A classic argument against the use of radiotherapy in benign pathology has been the potential risk of radio-induced carcinogenesis. However, numerous studies emphasize the safety of the use of ionizing radiation in these diseases, especially when low doses of irradiation are used, and the low associated risk, even more so considering the advanced age of many of the patients who would be candidates for these treatments and in whom the potential carcinogenic risk is even lower [5]. Thus, in the broad published experience in the treatment of degenerative and inflammatory osteoarticular pathology, no increase in the risk of secondary tumors appearance has been observed after treatment. On the other hand, the absence of effective and safe therapeutic alternatives in life-threatening diseases, such as multidrug-resistant ventricular tachycardia or Alzheimer’s disease, further relativizes the potential risks associated with its use.

Rise of waiting times

Ensuring an adequate treatment, in time and form, of cancerous processes should be a priority objective for all Radiotherapy Departments. The growing demand, due to the increase in the number of cancer diagnoses because of the increase in life expectancy of the general population and improvements in diagnostic techniques, has increased the pressure on Radiotherapy Departments.

The evidence demonstrating the negative impact that delayed initiation of planned radiotherapy has on the final results serves as a justification for many to not consider performing radiation treatments for benign pathologies that otherwise could increase waiting lists.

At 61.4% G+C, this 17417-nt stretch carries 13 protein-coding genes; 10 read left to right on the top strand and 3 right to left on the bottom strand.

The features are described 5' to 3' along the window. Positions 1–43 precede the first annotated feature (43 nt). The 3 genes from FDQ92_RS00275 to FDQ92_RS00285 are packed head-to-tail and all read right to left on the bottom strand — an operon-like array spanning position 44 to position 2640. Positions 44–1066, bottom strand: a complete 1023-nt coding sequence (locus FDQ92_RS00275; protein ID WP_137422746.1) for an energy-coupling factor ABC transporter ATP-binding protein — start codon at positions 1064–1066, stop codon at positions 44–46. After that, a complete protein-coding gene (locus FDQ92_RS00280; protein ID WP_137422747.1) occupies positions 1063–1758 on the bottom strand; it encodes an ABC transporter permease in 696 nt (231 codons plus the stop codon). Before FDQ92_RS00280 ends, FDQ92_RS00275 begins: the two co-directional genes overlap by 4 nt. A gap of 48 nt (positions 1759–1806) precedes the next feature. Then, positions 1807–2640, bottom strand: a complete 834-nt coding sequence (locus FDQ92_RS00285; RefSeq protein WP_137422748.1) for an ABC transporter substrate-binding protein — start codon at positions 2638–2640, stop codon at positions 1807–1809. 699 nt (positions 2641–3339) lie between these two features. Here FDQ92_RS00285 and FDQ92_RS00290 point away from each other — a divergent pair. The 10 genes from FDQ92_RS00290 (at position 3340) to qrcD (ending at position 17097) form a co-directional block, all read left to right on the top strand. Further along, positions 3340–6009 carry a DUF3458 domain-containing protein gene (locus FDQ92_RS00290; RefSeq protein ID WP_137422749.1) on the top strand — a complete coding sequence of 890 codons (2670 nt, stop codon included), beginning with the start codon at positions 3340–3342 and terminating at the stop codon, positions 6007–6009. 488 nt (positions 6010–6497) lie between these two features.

However, in recent years, the widespread use of shortened radiotherapy schedules is helping to optimize daily workloads and times. The ultra-hypofractionated 5-fraction schedules, already routinely used in many breast, prostate or rectal cancer treatments; the use of SABR modalities in 1, 3 or 5 fractions in the treatment of certain lung, renal, pancreatic tumors or in (oligo)metastatic disease, or brain radiosurgery (SRS) schemes, also in very few fractions, allows the reduction of the overall duration of treatments, optimize available resources and reduce the waiting lists for cancer radiotherapy in many departments, thus freeing up resources that could be used to treat other non-tumor diseases that could benefit from radiotherapy [1, 6–8].

Resistance to change

We’ve always done it that way (Grace Murray Hopper, 1976 [9]) is, undoubtedly, one of the most dangerous phrases that can be associated with the practice of medicine. The ad antiquitatem fallacy, which justifies the goodness of an act for the long it has been performed, and which rejects any alternative, often justifying it in the absence of experience in the field, is a burden for the advancement of science. The rejection generated among many radiotherapists by the use of ionizing radiation for the treatment of non-neoplastic diseases could be explained, many times, by the lack of knowledge and experience, something that could currently be made up by studying and reviewing all the experience published. However, and as pointed out before by other authors, it is probably the inertia that determines resistance to any change and perpetuating denials towards other therapeutic possibilities of radiotherapy [10].